Take the 2-minute tour ×
Mathematics Stack Exchange is a question and answer site for people studying math at any level and professionals in related fields. It's 100% free, no registration required.

I'm currently teaching myself calculus and I'm probably trying to run before I can walk, but I've been working on this problem..

I managed to find the correct result for:

$$\int_{0}^{\infty }(2e^{-3x}+4e^{-7x})^2dx$$

by expanding it to:

$$\int_{0}^{\infty}4e^{-6x}+16e^{-10x}+16e^{-14x}dx$$

and then working from there.

Is there a better/more general approach I could have taken? I've attempted to solve it using substitution but haven't had any success...

share|improve this question
12  
That's a perfectly fine approach, and it's quite general too. –  Qiaochu Yuan Oct 6 '10 at 19:19
3  
That's the approach I would use. –  You Oct 6 '10 at 19:22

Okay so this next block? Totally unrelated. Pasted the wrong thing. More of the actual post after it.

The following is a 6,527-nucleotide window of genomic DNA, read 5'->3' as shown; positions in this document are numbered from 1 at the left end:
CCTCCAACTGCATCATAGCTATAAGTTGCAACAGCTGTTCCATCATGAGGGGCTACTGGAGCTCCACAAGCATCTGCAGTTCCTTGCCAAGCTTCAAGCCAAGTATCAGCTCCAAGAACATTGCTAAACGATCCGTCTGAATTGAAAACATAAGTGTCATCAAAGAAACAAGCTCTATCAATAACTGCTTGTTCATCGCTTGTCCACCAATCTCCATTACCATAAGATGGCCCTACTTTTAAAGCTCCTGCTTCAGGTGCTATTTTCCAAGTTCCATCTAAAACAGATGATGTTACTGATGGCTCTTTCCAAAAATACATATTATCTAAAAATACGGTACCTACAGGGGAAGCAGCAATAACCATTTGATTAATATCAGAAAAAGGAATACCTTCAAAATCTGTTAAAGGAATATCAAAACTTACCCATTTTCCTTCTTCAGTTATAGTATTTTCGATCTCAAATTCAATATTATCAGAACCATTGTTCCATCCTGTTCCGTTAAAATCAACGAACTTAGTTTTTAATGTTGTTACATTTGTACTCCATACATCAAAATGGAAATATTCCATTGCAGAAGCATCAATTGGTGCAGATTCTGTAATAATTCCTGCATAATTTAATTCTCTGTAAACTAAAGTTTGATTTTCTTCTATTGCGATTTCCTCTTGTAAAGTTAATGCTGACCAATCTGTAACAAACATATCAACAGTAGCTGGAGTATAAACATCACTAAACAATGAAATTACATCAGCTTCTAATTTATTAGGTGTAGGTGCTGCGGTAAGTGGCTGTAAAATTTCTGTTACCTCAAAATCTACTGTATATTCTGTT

OK, thanks for the replies :) –  mash Oct 6 '10 at 19:30
2  
I agree with the others, what you did is the best thing. In contrast to calculate the derivative of an explicit elementary function there is no general recipe to calculate the integral of an elementary function - instead we are forced to simplify until we reach something we know, as you did. –  AD. Oct 6 '10 at 21:35
    
You could use the fact that $\int_{0}^{\infty} x^{k}e^{-cx} = \frac{k!}{c^{k+1}}$. –  PEV Oct 27 '10 at 4:56
add comment

1 Answer 1

Using substitution you can actually solve this, but generally it's more or less the same thing. Put $t=e^{-x}$ therefore you have $dx = -\frac{1}{t} \ dt$. Then your integral reduces to $$-\int\limits_{1}^{0} \Bigl[2t^{3}+4t^{7}\Bigr]^{2} \cdot \frac{dt}{t}$$

share|improve this answer
    
And how would you solve this other than by expanding? –  Rasmus Oct 6 '10 at 20:32
    
@Rasmus: We can't but then the question he asked was by subsitution –  anonymous Oct 6 '10 at 20:42
add comment

Your Answer

 
discard

By posting your answer, you agree to the privacy policy and terms of service.

Not the answer you're looking for? Browse other questions tagged or ask your own question.